China’s Communist Party leaders are matchless masters of formalized bluster and braggadocio. This is true for the basic reason that learning to live and work (and think) within the Party’s linguistic framework is an absolute necessity for any Chinese official. The Party’s political culture is conditioned by the language officials use — by its tifa (提法), or what we might call its “watchwords” or “New China Newspeak.”
In recent weeks, media have hyped Xi Jinping’s professed drive to reshape the Party’s rigid “working style”, or zuofeng (作风), and its exasperating “language style”, or wenfeng (文风), which puts slavish parroting of Party slogans above down-to-earth speech. And there is now fresh talk in China’s state media about making news coverage of official Party and government activities less rigid and more accessible.
[ABOVE: Is Xi Jinping the cool, casual new task-master of the Chinese Communist Party. Or will he recast the Party’s image in the same old mould?]
But what does this campaign — which of course has its own slogans — actually mean? Are Xi’s apparent efforts real, or is this another flavor-of-the-month Party mobilization, doomed to fizzle into the old, familiar formalism?
Is Xi really a “casual communist” out to shake and remake a rigid bureaucracy increasingly distant from the lives of ordinary people?
Real change is impossible to rule out. But it may be most helpful to refresh our memories about the Party’s history on this issue of language and style — which makes Xi Jinping’s Party makeover at least seem far less fresh.
This is not the first time Party leaders have talked, in the lofty tones to which they are so conditioned, about “reforming language style” (改文风). The talk goes back at least to the Yan’an Talks in 1942, where there were high-minded ideas about “opposing subjectivism to rectify the style of writing” (反对主观主义以整顿文风).
More than 30 years ago, in the wake of the Cultural Revolution, a new sense of alertness to the “fake, exaggerated and empty” nature of media during this decade of terror was the primary driver behind media reform. There was a new emphasis on shorter news stories grounded in facts. This sort of journalism, including critical news reporting and more serious discussion of social issues, was pioneered by papers like China Youth Daily, the official newspaper of the Communist Youth League, and by Shanghai’s World Economic Herald.
In the midst of Xi Jinping’s “new” approach to the walk and talk of Chinese politics, this old phrase, jia da kong (假大空), has popped up again.
An article in the Party’s official People’s Daily on Monday remarked changes in “working style” at the Central Economic Work Conference held over the weekend. There were no flowers on the dais, and fewer officials were seated there. Discussions, officials told the paper, were focused on practical questions. Bao Kexin (包克辛), chief executive of the China Grain Reserves Corporation, remarked:
Everyone already abhors things that are false, exaggerated and empty (假大空), so changing our style of work and our style of speaking is a popular sentiment.
In fact, the issue of changing the Party’s “language style” has returned to the official People’s Daily with stubborn persistence over the past three decades.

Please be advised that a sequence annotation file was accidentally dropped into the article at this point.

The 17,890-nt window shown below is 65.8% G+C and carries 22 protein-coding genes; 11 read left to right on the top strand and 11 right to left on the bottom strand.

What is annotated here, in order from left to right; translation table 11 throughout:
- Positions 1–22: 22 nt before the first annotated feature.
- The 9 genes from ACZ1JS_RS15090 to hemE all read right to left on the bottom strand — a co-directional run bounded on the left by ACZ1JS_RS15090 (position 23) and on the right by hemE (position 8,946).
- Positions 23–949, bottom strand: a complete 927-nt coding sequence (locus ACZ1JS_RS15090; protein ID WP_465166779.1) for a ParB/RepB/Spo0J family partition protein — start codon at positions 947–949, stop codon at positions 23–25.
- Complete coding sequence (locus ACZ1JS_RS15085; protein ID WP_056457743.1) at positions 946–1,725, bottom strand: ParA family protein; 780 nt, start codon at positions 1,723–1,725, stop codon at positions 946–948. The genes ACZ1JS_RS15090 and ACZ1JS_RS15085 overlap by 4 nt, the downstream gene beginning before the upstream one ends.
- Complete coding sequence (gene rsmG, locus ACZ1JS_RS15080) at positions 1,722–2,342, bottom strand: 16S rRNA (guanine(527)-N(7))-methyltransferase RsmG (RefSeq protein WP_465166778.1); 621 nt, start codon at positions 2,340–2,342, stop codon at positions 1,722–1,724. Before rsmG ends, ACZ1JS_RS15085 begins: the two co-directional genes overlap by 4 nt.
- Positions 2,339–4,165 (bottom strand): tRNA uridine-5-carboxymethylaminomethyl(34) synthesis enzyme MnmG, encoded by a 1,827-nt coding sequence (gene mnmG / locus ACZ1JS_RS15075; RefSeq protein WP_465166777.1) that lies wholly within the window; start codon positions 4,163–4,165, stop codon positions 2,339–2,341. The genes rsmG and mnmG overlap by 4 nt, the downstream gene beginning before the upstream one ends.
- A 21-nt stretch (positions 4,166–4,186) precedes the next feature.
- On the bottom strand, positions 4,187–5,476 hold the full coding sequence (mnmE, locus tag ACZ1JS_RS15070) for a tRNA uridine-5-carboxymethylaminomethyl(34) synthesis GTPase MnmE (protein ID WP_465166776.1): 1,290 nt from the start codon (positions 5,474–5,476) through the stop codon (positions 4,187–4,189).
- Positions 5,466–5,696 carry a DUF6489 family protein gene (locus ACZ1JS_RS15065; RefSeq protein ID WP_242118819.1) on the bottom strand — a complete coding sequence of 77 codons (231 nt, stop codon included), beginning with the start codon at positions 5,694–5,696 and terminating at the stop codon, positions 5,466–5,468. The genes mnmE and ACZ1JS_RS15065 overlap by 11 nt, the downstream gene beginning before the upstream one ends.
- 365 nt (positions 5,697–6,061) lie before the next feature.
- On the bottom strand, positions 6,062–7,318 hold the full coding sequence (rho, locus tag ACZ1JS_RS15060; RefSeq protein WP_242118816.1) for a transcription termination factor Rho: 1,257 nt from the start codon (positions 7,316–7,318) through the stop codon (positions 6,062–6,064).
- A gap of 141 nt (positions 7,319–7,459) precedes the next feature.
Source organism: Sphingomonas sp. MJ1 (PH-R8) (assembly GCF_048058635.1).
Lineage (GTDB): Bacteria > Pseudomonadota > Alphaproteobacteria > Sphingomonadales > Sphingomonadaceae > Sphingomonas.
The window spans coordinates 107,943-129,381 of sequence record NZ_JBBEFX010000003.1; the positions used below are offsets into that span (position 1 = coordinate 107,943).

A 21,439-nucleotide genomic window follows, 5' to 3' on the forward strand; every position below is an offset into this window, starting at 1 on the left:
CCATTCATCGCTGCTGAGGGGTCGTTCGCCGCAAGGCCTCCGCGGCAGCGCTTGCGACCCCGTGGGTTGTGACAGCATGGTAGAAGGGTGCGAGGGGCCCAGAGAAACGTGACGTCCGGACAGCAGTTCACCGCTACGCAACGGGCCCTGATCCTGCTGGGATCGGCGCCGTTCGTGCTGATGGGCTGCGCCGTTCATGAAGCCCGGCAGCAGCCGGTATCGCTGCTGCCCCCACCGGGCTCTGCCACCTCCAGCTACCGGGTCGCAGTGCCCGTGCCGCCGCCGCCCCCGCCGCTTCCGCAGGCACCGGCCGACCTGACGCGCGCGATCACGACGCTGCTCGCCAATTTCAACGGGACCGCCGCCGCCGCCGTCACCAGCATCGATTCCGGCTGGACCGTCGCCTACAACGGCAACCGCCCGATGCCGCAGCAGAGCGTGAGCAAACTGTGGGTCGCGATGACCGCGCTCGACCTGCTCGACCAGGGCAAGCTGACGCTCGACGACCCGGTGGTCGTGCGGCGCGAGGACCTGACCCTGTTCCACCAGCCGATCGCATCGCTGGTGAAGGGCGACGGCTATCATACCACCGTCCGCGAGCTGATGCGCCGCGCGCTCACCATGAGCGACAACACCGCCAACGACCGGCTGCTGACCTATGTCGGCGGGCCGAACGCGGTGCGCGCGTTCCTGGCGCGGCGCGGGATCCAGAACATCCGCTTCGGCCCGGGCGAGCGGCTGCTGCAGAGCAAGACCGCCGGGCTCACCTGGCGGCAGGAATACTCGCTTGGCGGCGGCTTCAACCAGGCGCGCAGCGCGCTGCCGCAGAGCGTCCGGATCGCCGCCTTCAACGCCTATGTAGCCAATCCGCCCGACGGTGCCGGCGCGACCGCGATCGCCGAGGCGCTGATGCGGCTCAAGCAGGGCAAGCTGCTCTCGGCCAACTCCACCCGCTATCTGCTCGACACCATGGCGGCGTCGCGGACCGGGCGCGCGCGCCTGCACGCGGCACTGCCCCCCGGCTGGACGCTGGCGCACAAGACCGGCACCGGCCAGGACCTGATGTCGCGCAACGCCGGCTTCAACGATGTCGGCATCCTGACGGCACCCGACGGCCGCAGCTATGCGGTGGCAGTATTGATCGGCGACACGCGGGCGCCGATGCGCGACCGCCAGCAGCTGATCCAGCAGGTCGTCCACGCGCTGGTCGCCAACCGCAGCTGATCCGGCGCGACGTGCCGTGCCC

Back in 2001, the Sixth Plenary Session of the 15th CPC Central Committee issued a “Decision” — written, naturally, in the Party’s uniquely obscure political discourse — in which the issue of “strengthening and improving” the Party’s “working style” was addressed.
On November 23, 2001, the People’s Daily relayed the lessons propaganda leaders had drawn from the buzzword-laden “Decision”:
The Core Group of the Central Propaganda Department learned much from the “Decision,” and it deeply recognizes the importance and urgency of strengthening and improving the Party’s building of its working style. Everyone believes that working style is inextricably linked to language style, that working style determines language style and language style embodies working style. On the basis of serious research into the actual situation regarding propaganda work, they raised a number of specific measures for grasping working style, changing language style and avoiding and opposing formalism (形式主义) — these included opinions on the improvement of news reports on [Party] meetings and leaders events, an area in which breakthroughs have not been made over many years.
This article from more than 11 years ago acknowledges that the Party had tried, and failed (repeatedly), to change the way it works and talks.
That failure is not surprising when you understand CCP discourse as core to the way the Party works. Sloganeering is key to the mobilization approach that drives China’s vast bureaucracy. Leaders define priorities, which are then drummed through the bureaucracy, from the top all the way to the bottom, through slogans that encapsulate those priorities.
When Hu Jintao made pronouncements about “building soft power” in the 2007 political report, even local township leaders jumped on the soft power bandwagon. Now that Xi Jinping has pronounced his intention to make the Party look and feel more in touch, is it any surprise that everyone is jumping on his anti-bandwagon bandwagon?
In Chinese politics, everyone needs to be on the same page. And that’s difficult to accomplish when everyone is reading from a different phrase book. That’s important to remember for those who feel so sure Xi Jinping is throwing that book out the window.
But who knows? Perhaps if enough Party cadres heed Xi Jinping’s call . . .
As a reader’s letter to the People’s Daily said on July 25, 2001, when talk of a change of “style” was also the prevailing weather of the day: “Language style is a kind of ‘breeze,’ and changing our language style demands more than just blowing the breeze. It requires the real and long-term efforts of everyone.”